What a flight of imagination.

READ REVIEW

CHICKEN IN SPACE

It's hard not to admire a chicken with dreams of going into space. Moreover, this chicken has a plan—and a pig.

The text is dry and concise; the characters clearly represent familiar character types. Zoey, the would-be-astronaut, is supremely self-confident, even when adjusting her "plan" on the fly. Sam, the pig, is a little concerned about going into space before lunch, especially before pie, but he believes in Zoey and will follow her anywhere. The other animals have insurmountable reservations and may even lack imagination. The dog is content with the space he's got; the mouse is too timid; the cow is too practical, pointing out that Zoey doesn't have a ship. But helium balloons tied to a basket make a fine ship, taking the doughty protagonists higher than chicken and pig have gone before. Keen-eyed observers will have already spotted the balloons in several of the matte, pastel-colored digital illustrations. As the duo gains altitude, the perspective makes a slight change from horizontals to aerials. Space is perilous. When they crash-land, Zoey and Sam tell the others tales of asteroids (a ball), comets (a kite), and aliens (birds). A moon-pie reward for Sam completes the adventure…until the next one….

What a flight of imagination. (Picture book. 3-5)

Pub Date: May 17, 2016

ISBN: 978-0-06-236412-8

Page Count: 40

Publisher: Harper/HarperCollins

Review Posted Online: March 2, 2016

Kirkus Reviews Issue: March 15, 2016

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A sweet cetacean story.

THE HEART OF A WHALE

The flora and fauna of the ocean respond to a lonely whale’s beautiful music by helping him find another whale.

“Whale’s song was so beautiful it could reach the farthest of faraways.” Over a double-page spread, a simply drawn white whale—detailed with a large eye, a small mouth and fins, and a small lavender heart—swims past a variety of pastel-hued sea denizens. The lyrical text is set in type that emulates hand-lettering. Watercolors are the appropriate choice for a tale that occurs in a sea full of creatures—with an occasional glimpse of land and sky as well as a cheerfully colored sailboat and lighthouse. Collage, pencil sketching, and washes produce a dreamlike effect that also feels sweetly humorous. A double-page spread of sea horses lounging atop spirited jellyfish is especially whimsical. Musical terms are cleverly used to describe the singing whale’s positive effects on others (“a cheerful symphony for a sad urchin”). After several pages of poetic lines about the talented singer, readers learn that his heart feels “empty.” The ocean carries his sighing wish across miles of lovingly rendered sea habitats until the solo becomes a duet. Although the flap copy speaks of friendship, even the youngest of readers will sense that this is a whale of a romance. Beneath its warmth is a poignant reminder of the loss to all if whale songs become history.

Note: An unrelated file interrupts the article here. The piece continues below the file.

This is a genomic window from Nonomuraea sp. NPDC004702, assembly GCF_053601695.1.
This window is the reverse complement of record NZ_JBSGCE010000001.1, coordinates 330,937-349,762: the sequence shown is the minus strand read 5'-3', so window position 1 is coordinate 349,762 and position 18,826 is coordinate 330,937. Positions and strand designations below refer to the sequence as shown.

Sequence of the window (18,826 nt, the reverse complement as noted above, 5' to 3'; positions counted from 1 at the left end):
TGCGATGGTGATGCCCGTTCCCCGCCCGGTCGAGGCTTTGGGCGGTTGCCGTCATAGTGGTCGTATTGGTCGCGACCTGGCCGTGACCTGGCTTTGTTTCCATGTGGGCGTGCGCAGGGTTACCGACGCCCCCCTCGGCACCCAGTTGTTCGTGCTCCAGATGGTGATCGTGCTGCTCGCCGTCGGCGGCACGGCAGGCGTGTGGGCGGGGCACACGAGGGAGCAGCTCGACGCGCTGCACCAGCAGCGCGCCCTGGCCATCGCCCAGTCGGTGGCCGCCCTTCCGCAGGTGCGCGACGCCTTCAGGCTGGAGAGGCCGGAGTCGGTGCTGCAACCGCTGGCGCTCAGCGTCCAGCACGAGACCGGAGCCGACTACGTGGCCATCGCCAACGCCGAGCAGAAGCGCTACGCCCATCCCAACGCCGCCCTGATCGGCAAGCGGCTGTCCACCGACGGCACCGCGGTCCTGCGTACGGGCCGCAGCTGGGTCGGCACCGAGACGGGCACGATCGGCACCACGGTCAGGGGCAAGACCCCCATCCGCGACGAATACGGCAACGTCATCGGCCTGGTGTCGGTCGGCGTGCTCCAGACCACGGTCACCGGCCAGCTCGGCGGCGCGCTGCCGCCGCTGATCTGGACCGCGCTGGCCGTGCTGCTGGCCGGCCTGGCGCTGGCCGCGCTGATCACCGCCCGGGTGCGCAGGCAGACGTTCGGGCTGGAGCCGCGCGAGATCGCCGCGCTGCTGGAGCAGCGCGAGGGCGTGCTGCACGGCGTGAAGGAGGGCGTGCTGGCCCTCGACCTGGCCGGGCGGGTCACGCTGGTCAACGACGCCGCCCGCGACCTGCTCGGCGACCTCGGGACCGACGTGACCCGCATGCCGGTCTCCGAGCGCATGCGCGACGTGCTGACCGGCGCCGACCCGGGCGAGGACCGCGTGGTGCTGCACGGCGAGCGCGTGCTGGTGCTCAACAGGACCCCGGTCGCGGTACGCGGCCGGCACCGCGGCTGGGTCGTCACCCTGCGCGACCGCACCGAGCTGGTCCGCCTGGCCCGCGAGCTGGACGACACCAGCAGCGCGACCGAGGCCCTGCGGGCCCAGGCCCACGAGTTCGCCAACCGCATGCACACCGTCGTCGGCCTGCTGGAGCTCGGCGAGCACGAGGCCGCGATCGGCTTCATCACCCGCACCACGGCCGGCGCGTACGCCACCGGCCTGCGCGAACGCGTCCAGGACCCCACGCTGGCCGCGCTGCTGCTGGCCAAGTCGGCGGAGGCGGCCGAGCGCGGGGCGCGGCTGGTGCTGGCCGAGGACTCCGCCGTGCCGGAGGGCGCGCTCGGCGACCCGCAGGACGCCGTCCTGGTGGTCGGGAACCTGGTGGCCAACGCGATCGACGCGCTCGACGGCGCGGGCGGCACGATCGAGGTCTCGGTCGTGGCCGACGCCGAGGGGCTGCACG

A sweet cetacean story. (Picture book. 3-5)

Pub Date: Jan. 28, 2020

ISBN: 978-1-984-83627-4

Page Count: 40

Publisher: Philomel

Review Posted Online: Sept. 24, 2019

Kirkus Reviews Issue: Oct. 15, 2019

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Watching unlikely friends finally be as “happy as two someones can be” feels like being enveloped in your very own hug.

THE HUG

What to do when you’re a prickly animal hankering for a hug? Why, find another misfit animal also searching for an embrace!

Sweet but “tricky to hug” little Hedgehog is down in the dumps. Wandering the forest, Hedgehog begs different animals for hugs, but each rejects them. Readers will giggle at their panicked excuses—an evasive squirrel must suddenly count its three measly acorns; a magpie begins a drawn-out song—but will also be indignant on poor hedgehog’s behalf. Hedgehog has the appealingly pink-cheeked softness typical of Dunbar’s art, and the gentle watercolors are nonthreatening, though she also captures the animals’ genuine concern about being poked. A wise owl counsels the dejected hedgehog that while the prickles may frighten some, “there’s someone for everyone.” That’s when Hedgehog spots a similarly lonely tortoise, rejected due to its “very hard” shell but perfectly matched for a spiky new friend. They race toward each other until the glorious meeting, marked with swoony peach swirls and overjoyed grins. At this point, readers flip the book to hear the same gloomy tale from the tortoise’s perspective until it again culminates in that joyous hug, a book turn that’s made a pleasure with thick creamy paper and solid binding.

Watching unlikely friends finally be as “happy as two someones can be” feels like being enveloped in your very own hug. (Picture book. 3-5)

Pub Date: April 2, 2019

ISBN: 978-0-571-34875-6

Page Count: 48

Publisher: Faber & Faber

Review Posted Online: Jan. 15, 2019

Kirkus Reviews Issue: Feb. 1, 2019

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